Vitamin D supplements have been helpful aides to many people over the years. The main issue has always been however, that Vitamin D is available in various outlets and the actual supplements of the Vitamin D is not actually needed. A new study suggests that this is now more than assumed, but pretty factual.
Vitamin D is possibly one of the easiest things to get into your body, as you simply can go outside in the sun and be exposed to it. It’s commonly called “the sunshine vitamin” for a reason. You literally can go outside and absorb it from the sun. Not only that, but you can get it from eggs and several fish related foods.
Vitamin D’s main focus is regulating the absorption of calcium and phosphorous in our bones on top of other helpful uses. So we obviously need it in our bodies.
Yet, do we need supplements to get it? Many have wondered why one would take a supplement, wasting money, when sunshine is free. The idea behind it is that some cannot go outside a lot. There are also issues depending on location. Try going to Alaska where it can be close to night for months or maybe even Seattle where rain is quite common, So it’s not always so easy.
Also, Vitamin D deficiency can be a serious health issue; by the time you are diagnosed, you will not be able to just go outside more or each eggs and seafood. So supplements can be needed. Case in point is that the supplements have a use, but the medical study finds that they are not worth the money you spend on them, At least not for those of us who are not deficient, of course.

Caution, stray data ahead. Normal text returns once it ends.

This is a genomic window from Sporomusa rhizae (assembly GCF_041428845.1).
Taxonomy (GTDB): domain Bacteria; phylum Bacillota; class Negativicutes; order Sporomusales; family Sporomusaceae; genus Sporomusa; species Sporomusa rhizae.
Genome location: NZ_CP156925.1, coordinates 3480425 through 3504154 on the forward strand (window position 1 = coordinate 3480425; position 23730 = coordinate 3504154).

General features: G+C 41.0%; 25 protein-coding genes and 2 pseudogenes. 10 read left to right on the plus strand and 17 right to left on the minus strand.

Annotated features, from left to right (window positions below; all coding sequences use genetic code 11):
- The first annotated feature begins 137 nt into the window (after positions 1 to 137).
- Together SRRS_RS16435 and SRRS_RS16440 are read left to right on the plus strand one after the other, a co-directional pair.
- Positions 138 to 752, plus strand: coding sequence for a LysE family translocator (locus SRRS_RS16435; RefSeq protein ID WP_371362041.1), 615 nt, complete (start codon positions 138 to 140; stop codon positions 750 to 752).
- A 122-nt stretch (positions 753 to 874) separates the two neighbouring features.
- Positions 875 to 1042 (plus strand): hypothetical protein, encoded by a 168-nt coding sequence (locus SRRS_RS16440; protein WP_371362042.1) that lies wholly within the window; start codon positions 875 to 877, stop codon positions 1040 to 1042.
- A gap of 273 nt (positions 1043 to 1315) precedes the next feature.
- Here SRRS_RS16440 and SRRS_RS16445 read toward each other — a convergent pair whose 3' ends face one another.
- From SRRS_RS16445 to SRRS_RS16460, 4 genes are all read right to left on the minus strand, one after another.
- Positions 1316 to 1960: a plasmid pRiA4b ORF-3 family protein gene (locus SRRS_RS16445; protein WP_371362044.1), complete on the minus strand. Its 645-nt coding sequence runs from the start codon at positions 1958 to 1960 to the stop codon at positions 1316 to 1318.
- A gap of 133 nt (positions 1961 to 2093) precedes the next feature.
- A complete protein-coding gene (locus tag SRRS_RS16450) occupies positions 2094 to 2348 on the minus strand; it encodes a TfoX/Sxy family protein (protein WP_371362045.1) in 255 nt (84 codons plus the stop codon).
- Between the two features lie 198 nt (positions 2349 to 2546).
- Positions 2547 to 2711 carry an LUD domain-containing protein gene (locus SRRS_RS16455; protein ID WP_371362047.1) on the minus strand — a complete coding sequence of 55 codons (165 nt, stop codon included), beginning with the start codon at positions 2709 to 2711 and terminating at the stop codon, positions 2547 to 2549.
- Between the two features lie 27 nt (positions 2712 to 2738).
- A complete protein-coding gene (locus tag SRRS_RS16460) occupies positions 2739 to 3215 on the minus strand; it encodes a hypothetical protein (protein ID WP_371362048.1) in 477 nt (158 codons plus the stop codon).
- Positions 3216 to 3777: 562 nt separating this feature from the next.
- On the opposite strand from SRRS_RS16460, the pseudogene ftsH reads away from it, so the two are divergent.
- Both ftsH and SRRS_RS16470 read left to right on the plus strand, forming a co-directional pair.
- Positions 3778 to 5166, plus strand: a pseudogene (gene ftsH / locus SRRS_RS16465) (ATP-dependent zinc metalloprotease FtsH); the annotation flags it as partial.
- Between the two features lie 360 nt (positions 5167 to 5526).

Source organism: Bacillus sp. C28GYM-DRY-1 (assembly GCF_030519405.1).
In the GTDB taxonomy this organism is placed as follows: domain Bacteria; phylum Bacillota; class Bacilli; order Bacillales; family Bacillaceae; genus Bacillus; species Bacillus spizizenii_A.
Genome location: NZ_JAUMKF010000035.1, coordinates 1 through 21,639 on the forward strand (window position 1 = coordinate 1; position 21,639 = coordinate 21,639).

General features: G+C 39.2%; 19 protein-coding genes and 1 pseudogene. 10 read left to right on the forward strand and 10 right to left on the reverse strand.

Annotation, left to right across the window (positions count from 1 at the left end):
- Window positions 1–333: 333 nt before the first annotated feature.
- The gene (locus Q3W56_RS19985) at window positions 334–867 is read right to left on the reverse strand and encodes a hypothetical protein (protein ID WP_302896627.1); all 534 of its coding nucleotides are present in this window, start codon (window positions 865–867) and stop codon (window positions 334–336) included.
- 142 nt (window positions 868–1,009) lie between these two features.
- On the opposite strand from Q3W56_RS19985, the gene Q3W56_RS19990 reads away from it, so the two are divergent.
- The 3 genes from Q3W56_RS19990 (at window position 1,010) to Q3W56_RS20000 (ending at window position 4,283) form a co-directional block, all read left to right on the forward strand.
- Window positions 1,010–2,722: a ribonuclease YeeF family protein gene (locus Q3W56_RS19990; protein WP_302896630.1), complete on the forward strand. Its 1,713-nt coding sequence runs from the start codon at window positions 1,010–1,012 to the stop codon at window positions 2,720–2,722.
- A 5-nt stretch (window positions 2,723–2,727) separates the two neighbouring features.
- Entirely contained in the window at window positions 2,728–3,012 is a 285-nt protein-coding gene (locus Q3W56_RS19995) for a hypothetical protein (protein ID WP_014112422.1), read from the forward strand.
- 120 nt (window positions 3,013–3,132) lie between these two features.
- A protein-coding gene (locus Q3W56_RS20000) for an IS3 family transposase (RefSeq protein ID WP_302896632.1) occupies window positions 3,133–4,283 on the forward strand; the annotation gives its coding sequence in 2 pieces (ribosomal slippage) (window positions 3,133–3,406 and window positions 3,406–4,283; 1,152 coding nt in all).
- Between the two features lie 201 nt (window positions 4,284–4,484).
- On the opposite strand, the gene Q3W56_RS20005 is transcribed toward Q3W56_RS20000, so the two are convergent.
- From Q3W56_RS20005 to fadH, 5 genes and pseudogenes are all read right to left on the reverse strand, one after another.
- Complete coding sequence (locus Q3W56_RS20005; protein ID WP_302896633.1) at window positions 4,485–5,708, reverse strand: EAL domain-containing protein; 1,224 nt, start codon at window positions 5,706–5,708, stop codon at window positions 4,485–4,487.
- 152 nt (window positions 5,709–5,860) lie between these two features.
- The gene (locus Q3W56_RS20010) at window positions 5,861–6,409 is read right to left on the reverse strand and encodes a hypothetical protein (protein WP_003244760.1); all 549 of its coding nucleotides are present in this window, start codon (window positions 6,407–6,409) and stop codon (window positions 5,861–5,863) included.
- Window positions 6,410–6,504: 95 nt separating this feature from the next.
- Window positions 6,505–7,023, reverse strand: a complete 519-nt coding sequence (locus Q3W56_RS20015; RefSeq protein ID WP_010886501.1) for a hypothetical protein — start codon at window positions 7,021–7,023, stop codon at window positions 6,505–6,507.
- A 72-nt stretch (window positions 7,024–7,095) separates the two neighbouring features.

Dr. Mark Bolland of the University of Auckland in New Zealand led the new study and stated that the previous studies on Vitamin D supplements lack the evidence to back up their claims. He also feels that future studies on Vitamin D are unlikely to change this theory.
The team looked at 40 randomized controlled trials that examined the use of vitamin D supplements, with and without calcium. They were unable to conclude that vitamin D supplements increased life expectancy in the general population by more than 5 percent. In what might be the most useful find, they found that vitamin D supplements are quite unlikely to reduce heart attacks, heart disease, stroke, cancer, or bone fractures. The use of calcium also made no difference. This changes other studies that found that they did help in reducing the risk for the above afflictions.
Dr. Bolland said regarding the findings:
“Lots of observational studies that measure vitamin D levels at baseline and compare health outcomes over time between groups with high levels and low levels have reported associations between low vitamin D levels and poor health outcomes. These studies are not able to determine causality because of their design. The problem with those studies is that you can’t determine whether there’s a cause and effect. Groups with low levels of vitamin D tend to be older, heavier, tend to exercise less and spend less time outside.”
At the end of the day, they felt that the study on the Vitamin D supplements before simply did not hold enough ground. Of course, the idea of this was backed up with excellent studies in their own right. The issue, though, is that saying they do not help anyone might be off. As even Dr. Bolland said that people with low levels of Vitamin D tend to be older, heavier, and so on.
So, we could easily say that those people would benefit from the use of Vitamin D supplements. Of course, simply going outside more often, exercising, and so forth may also work well for them as well.
While this study may claim that the use is not as needed, other studies find that the supplements can help lower cholesterol among other things. There is still a lot of testing to conclude all the effects of Vitamin D supplements, for now we have to just go by the testing we see. That’s not such a bad thing, I assume.